Horse racing got represented too, with Derby Owners Club Online. New Typing games were made also with Typing Space Harrier and The Typing of the Dead 2. Two F2P RPG’s were made, PSO2 and The World End Eclipse, tough the latter is not active anymore. Sega Splash! Golf also was a F2P game however was shut down in only a few months. Sega’s Mahjong game, MJ, game also is on PC. Two more games were odd (almost non-gaming) applications. Kaseki Play (Kaseki is Japanese for Fossils, which you dig up in the game), which was used to promote a Wacom Tablet in Japan. Another one iA – Internet Adventure, a sort of odd chat browser with 3D avatars which got shut down quickly.
Those typing games would have been great out here, again due to the cult status of the The Typing of the Dead.
Now on to mobile section, feature phone games are ignored due to the obscurity of it. Here are the games: Ange Vierge (card battler), Border Break Mobile: Gun Front Hurricane (RPG), Chaos Dragon (RPG), Code of Joker Pocket (companion app for arcade game), Derby Owners Club (horse racing building simulator sim), Dragon Parade (RPG), Fortisia SEGAxLINE (action RPG), Fuuin Yuusha (top down RPG), Forutushia (side scroller action RPG), Ganchinko Baseball (baseball duh), Girls Holic (aimed at girls, dressing up), Hatsune Miku Live Stage Producer (rhythm game), Hortensia Saga (RPG), Monster Gear (RPG), Phantasy Star Online 2 es (the companion app), Phantom Tower Senki Griffon (2014) (RPG), Pro Yakyuu Team mo Tsukurou! (Baseball sim), Puyo Puyo Fever Touch (puzzle), Puyo Puyo Touch (puzzle), Puyo Puyo!! Quest (puzzle, match 3 game), Poitto-Hero (2015) (RPG), Sen no Kaizoku (RPG), Sankatsu Shoot (soccer), Soul Reverse Zero, MJ (companion to arcade and PC game), Squads (RPG), StarHorse Pocket (companion app The Flick of the Dead (2012) (typing of the dead variation with Japanese specific typing method), The World End Eclipse (2015) (RPG), Time Labyrinth (2014) (RPG), Champion Football (companion app to the arcade game), World Chain (RPG), Yumeiro Cast (yaoi dating thing).
Localizing mobile games and F2P games in general is a very different thing compared to other games, as due to the very nature they can either last long, or die down quickly. Overall if the title is successful in Japan, then it can be expanded further. Sega’s early hits, like Kingdom Conquest or Samurai Bloodshow have been localized, but newer games have been kinda sloppy. Puyo was reskinned as Cranky Food Friends, and Chain Chronicle was badly handled by external company Gumi. And like I said, because Typing of the Dead is just that cool, a reskinned version for (western) mobile phones would have been great.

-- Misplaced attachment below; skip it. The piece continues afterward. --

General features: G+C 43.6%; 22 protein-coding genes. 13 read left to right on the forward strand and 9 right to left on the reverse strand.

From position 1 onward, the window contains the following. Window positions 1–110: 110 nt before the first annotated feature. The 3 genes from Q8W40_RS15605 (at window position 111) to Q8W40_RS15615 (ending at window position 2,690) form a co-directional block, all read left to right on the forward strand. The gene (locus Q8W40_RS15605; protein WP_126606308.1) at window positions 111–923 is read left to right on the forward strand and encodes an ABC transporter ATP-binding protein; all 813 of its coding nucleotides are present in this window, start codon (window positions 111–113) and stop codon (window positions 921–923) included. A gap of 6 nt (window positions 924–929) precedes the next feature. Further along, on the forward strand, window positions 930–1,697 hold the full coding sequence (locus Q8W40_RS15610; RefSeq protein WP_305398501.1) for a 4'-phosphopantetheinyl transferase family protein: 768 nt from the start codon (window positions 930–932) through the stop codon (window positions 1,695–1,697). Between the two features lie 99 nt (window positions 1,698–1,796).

Japan only arcade games are a tricky subject. Overall this article is supposed to inform about Sega games you might not commonly know about. But most arcade games from Sega in the 21st century are not known about, due to arcades not being common anymore. Nonetheless I did cover a lot of them in my deeper arcade games article (WCCF, DOC, Quest of D, Key of Avalon, Sangokushi/Sengoku Taisen, Kancolle Arcade etc.). That article was from 2016, so the most recent game, Soul Reverse (Segalization did a good coverage on that), is not mentioned there. On my last article I mentioned Mahjong, Virtua Fighter and Initial D getting arcade exclusive updates and sequels. This continued to be the case of course. I didn’t mention World Club Champion Football and Derby Owners Club last part, because initial versions of those games did come out in the West. However future updates and sequels, did not.
Other games are Sega Golf Club (this one was actually ported to PS3, as mentioned), two Puyo games (one in 2003, and one in 2014), the arcade adaption of Nintendo game Rhythm Tengoku, and the quiz game series Answer X Answer. That game was actually ported to the JP versions of Yakuza 3 and 4. For the third time now, there is an entry in to the The House of the Dead franchise, with Ai Sareruyori Ai Shitai: The House of the Dead EX, a minigame light gun game for two players. That game had an english version developed – but was never released, much like Rent A Hero No. 1. And finally, Sega finally made some successful rhythm games after the failures in the early aughts. Maimai and Chunithm are staples in the Japanese arcade.